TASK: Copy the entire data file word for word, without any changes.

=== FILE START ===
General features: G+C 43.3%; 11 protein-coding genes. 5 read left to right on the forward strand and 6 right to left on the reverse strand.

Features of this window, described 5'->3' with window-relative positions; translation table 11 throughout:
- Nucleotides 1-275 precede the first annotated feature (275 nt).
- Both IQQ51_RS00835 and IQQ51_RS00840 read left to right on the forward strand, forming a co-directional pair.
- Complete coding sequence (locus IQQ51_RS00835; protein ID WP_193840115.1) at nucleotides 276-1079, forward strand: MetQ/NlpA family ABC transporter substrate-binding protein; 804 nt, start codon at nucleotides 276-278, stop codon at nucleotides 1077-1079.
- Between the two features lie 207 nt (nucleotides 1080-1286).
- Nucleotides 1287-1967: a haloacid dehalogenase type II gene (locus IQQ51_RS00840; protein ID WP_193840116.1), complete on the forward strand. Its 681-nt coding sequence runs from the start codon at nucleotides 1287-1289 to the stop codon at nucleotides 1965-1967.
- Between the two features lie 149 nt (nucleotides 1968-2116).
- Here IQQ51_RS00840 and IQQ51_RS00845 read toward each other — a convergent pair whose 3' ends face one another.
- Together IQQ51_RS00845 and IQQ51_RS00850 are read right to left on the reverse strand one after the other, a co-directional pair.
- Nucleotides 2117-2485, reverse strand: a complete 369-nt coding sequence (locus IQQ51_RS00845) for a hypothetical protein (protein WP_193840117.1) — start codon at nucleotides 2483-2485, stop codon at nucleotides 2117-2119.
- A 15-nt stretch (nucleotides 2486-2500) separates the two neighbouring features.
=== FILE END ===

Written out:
General features: G+C 43.3%; 11 protein-coding genes. 5 read left to right on the forward strand and 6 right to left on the reverse strand.

Features of this window, described 5'->3' with window-relative positions; translation table 11 throughout:
- Nucleotides 1-275 precede the first annotated feature (275 nt).
- Both IQQ51_RS00835 and IQQ51_RS00840 read left to right on the forward strand, forming a co-directional pair.
- Complete coding sequence (locus IQQ51_RS00835; protein ID WP_193840115.1) at nucleotides 276-1079, forward strand: MetQ/NlpA family ABC transporter substrate-binding protein; 804 nt, start codon at nucleotides 276-278, stop codon at nucleotides 1077-1079.
- Between the two features lie 207 nt (nucleotides 1080-1286).
- Nucleotides 1287-1967: a haloacid dehalogenase type II gene (locus IQQ51_RS00840; protein ID WP_193840116.1), complete on the forward strand. Its 681-nt coding sequence runs from the start codon at nucleotides 1287-1289 to the stop codon at nucleotides 1965-1967.
- Between the two features lie 149 nt (nucleotides 1968-2116).
- Here IQQ51_RS00840 and IQQ51_RS00845 read toward each other — a convergent pair whose 3' ends face one another.
- Together IQQ51_RS00845 and IQQ51_RS00850 are read right to left on the reverse strand one after the other, a co-directional pair.
- Nucleotides 2117-2485, reverse strand: a complete 369-nt coding sequence (locus IQQ51_RS00845) for a hypothetical protein (protein WP_193840117.1) — start codon at nucleotides 2483-2485, stop codon at nucleotides 2117-2119.
- A 15-nt stretch (nucleotides 2486-2500) separates the two neighbouring features.